Another common workflow is to write the logs to stdout and have a logging agent aggregate the data and send it to a backend (e.g. elasticsearch, splunk, etc.). Other common logging architectures can be seen in the kubernetes logging docs.

Dumb Sample Python “ETL” job

First, copy the logs to your local machine:

kubectl exec deployment/gateway-proxy -n gloo-system -it -- cat /dev/accesslogs.txt > accesslogs.txt

Create the following python script and name it

import json
from collections import Counter
import matplotlib.pyplot as plt
import numpy as np

def at_least(c, threshold):
    """Return a Counter of values which are at_least (>=) threshold"""
    return Counter(el for el in c.elements() if c[el] >= threshold)

def draw_hist(labels, values):
    indices = np.arange(len(labels))
    width = 1, values, width)
    plt.xticks(indices + width * 0.5, labels)

if __name__ == "__main__":
    with open("accesslogs.txt") as f:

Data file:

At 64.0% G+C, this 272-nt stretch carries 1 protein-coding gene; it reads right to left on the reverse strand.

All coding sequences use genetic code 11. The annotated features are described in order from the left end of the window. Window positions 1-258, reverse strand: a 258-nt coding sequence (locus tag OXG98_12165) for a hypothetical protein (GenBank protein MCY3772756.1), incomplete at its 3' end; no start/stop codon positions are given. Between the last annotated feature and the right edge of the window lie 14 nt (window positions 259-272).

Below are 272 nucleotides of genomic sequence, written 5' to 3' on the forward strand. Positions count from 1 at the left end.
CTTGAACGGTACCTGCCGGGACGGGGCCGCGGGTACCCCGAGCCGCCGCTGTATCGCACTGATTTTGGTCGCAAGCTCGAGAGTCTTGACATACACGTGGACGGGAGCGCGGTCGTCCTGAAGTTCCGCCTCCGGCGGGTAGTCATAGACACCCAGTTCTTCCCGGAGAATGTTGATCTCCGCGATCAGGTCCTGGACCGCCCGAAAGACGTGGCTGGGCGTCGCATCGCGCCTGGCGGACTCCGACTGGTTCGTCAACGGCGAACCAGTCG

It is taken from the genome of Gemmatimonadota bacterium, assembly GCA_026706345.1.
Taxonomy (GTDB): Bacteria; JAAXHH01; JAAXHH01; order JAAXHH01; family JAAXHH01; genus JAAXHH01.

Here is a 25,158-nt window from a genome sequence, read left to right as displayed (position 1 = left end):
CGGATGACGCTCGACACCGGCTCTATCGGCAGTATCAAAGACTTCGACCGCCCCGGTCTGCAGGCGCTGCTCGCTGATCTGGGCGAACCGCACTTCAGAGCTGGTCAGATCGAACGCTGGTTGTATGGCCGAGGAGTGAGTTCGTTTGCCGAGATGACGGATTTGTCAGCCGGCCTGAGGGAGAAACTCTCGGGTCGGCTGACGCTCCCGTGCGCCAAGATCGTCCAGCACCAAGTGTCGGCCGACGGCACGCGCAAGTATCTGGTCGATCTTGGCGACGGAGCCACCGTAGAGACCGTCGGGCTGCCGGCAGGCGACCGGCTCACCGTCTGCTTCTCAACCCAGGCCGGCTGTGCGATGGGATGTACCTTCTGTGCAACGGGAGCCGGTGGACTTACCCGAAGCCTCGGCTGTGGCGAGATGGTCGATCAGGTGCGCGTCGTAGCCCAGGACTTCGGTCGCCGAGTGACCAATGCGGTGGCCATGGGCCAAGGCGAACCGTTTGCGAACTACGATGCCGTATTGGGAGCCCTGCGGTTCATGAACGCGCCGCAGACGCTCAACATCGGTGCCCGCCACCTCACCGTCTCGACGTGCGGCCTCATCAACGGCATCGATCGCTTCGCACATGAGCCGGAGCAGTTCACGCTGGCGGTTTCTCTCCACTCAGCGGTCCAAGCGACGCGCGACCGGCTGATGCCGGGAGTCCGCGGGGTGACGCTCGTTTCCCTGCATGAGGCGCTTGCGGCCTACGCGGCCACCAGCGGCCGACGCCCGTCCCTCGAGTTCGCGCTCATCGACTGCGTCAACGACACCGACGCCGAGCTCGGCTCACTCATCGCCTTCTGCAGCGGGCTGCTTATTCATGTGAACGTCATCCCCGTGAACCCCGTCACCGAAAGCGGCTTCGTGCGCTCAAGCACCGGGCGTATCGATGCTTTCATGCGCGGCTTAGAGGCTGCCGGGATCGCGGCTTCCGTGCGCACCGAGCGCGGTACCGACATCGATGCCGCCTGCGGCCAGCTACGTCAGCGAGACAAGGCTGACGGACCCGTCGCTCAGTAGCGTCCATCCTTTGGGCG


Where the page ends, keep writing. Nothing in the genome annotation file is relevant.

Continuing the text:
data = [json.loads(line) for line in f]

    number = {line["requestId"]: int(line["number"]) for line in data}
    number_hist_values = at_least(Counter(number.values()), 1)

    labels, values = zip(*reversed(number_hist_values.most_common()))
    draw_hist(labels, values)

This script creates a histogram to chart the distribution of requests to each number. We can use this to determine common message recipients even though the rate limit rule being breached only cares about the message type (Rule 1, limit all Messenger requests to 2/min).

Parse the logs and generate a histogram for the number contacted:


Note: on macOS you can try /usr/bin/python instead to resolve ImportError: No module named matplotlib.pyplot. Otherwise, use pip to install the library pip install matplotlib

This should create a histogram that looks like: Rate Limit Histogram

Notice that two requests were made to number “411”, and one was made to “311”.


rm accesslogs.txt